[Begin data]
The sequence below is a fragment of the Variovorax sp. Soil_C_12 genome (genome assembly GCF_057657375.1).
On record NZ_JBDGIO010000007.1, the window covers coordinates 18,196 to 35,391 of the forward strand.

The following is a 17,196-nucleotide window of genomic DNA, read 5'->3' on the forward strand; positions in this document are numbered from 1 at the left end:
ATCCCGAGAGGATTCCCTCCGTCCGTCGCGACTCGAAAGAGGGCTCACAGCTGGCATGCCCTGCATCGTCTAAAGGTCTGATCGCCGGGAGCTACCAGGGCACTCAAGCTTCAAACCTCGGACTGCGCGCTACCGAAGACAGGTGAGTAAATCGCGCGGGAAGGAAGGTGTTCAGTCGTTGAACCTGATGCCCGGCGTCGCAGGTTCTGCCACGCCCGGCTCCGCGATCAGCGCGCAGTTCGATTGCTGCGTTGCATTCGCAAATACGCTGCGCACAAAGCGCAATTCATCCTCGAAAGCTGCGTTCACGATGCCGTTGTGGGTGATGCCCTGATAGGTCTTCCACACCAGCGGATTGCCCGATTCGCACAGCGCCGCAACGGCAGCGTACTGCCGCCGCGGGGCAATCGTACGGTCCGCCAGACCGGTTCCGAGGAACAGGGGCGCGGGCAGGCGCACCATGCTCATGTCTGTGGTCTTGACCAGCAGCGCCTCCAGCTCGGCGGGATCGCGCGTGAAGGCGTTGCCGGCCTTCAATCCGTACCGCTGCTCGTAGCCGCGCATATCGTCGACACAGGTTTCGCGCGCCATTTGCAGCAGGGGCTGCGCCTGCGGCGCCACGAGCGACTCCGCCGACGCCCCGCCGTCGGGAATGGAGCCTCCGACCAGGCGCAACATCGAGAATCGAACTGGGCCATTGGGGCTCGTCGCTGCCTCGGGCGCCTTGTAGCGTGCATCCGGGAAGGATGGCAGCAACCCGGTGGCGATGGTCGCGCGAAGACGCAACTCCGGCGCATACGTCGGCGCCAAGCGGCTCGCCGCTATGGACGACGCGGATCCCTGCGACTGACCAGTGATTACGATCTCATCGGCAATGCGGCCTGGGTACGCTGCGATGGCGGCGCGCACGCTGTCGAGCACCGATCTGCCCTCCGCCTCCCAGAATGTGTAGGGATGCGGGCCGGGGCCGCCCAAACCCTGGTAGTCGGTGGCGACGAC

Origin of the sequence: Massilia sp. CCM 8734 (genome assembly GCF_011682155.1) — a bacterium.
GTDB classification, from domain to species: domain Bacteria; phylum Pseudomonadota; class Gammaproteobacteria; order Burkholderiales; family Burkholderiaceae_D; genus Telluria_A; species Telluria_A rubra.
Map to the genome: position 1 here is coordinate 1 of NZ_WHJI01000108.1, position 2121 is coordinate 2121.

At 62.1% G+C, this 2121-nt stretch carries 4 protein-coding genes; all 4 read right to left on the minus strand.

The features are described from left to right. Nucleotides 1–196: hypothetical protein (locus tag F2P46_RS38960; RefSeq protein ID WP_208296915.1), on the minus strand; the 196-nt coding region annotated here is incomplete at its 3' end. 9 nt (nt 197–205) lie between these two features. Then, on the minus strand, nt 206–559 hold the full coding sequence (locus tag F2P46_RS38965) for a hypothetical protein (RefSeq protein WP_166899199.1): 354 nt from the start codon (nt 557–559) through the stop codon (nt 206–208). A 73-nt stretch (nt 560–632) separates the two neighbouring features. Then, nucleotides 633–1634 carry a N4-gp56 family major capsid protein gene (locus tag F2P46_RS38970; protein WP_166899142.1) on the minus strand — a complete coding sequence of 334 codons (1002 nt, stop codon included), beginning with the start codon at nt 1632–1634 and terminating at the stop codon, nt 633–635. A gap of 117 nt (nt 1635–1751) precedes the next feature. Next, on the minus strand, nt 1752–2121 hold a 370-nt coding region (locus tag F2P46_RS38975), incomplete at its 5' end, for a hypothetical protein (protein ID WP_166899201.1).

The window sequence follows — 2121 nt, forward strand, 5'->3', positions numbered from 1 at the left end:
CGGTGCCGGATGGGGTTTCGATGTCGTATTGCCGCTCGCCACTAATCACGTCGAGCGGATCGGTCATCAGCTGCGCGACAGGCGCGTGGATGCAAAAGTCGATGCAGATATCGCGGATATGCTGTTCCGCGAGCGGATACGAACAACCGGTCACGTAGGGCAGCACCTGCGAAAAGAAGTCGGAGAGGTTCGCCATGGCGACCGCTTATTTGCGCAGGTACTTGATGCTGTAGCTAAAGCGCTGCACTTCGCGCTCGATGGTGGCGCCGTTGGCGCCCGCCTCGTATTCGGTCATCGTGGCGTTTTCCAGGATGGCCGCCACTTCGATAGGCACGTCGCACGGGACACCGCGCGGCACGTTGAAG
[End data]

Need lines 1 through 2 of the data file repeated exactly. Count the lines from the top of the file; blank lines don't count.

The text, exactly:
The sequence below is a fragment of the Variovorax sp. Soil_C_12 genome (genome assembly GCF_057657375.1).
On record NZ_JBDGIO010000007.1, the window covers coordinates 18,196 to 35,391 of the forward strand.